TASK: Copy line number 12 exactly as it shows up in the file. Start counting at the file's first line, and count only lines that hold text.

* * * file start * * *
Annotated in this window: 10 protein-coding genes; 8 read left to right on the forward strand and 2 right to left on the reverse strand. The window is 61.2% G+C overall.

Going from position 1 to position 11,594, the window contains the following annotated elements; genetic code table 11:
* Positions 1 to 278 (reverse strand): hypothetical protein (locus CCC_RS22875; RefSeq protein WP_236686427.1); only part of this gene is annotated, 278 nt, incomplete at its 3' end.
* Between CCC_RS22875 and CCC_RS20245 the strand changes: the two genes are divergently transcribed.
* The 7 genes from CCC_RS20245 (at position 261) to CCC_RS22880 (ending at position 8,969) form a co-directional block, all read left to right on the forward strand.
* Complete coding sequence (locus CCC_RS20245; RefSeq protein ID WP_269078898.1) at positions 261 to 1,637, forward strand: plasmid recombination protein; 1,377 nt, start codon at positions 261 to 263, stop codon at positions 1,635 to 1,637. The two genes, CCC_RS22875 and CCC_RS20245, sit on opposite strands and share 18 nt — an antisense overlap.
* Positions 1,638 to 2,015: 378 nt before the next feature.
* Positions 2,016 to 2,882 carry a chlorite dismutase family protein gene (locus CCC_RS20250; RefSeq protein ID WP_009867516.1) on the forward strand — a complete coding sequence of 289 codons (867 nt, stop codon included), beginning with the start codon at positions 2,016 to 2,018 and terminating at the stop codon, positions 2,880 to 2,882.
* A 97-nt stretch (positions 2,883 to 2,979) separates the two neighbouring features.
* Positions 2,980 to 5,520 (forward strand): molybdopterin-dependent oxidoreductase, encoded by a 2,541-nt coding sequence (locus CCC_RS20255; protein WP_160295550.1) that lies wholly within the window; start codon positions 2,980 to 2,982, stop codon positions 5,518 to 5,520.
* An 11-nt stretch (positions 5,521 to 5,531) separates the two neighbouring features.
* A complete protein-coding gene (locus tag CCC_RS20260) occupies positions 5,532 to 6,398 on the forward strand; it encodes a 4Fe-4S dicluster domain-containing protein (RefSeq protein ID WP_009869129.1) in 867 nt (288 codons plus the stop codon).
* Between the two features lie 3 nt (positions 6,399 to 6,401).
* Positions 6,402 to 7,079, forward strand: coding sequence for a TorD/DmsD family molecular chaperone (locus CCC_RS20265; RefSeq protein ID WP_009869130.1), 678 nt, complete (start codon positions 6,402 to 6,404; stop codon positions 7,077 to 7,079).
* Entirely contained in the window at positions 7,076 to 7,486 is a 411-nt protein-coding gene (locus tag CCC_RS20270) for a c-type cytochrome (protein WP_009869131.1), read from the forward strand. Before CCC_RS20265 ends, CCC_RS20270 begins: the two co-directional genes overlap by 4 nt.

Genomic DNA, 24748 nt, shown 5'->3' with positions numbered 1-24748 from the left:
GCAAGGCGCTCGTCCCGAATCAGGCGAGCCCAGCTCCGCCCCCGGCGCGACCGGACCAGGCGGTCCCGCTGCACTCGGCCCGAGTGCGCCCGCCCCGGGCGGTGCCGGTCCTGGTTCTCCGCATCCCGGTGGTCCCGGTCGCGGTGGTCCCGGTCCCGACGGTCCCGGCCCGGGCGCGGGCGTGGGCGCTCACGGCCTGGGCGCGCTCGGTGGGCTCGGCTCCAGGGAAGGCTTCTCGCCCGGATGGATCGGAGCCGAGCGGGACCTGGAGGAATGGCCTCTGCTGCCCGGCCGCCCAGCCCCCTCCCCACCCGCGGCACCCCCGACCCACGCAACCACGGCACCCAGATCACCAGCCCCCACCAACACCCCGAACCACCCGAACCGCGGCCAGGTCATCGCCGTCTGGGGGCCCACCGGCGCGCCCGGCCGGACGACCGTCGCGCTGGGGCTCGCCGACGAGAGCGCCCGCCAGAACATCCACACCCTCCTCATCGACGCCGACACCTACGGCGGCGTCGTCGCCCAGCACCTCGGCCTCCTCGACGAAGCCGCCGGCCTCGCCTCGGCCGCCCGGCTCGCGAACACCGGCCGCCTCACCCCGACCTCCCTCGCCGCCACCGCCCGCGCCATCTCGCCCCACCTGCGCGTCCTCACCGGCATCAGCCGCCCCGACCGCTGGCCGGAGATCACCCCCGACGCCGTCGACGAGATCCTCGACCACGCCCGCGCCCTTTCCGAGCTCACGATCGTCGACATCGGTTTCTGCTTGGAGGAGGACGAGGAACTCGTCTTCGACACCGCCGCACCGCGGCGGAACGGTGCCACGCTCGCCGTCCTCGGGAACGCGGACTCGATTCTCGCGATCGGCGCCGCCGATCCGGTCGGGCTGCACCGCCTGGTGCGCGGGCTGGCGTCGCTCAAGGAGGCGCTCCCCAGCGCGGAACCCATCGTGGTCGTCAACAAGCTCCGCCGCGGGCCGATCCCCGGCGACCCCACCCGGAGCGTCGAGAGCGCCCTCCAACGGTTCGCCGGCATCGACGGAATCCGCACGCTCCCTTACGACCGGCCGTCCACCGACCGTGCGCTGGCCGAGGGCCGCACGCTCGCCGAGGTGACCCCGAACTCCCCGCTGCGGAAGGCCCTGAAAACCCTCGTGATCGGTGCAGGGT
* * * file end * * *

* A complete protein-coding gene (locus tag CCC_RS20260) occupies positions 5,532 to 6,398 on the forward strand; it encodes a 4Fe-4S dicluster domain-containing protein (RefSeq protein ID WP_009869129.1) in 867 nt (288 codons plus the stop codon).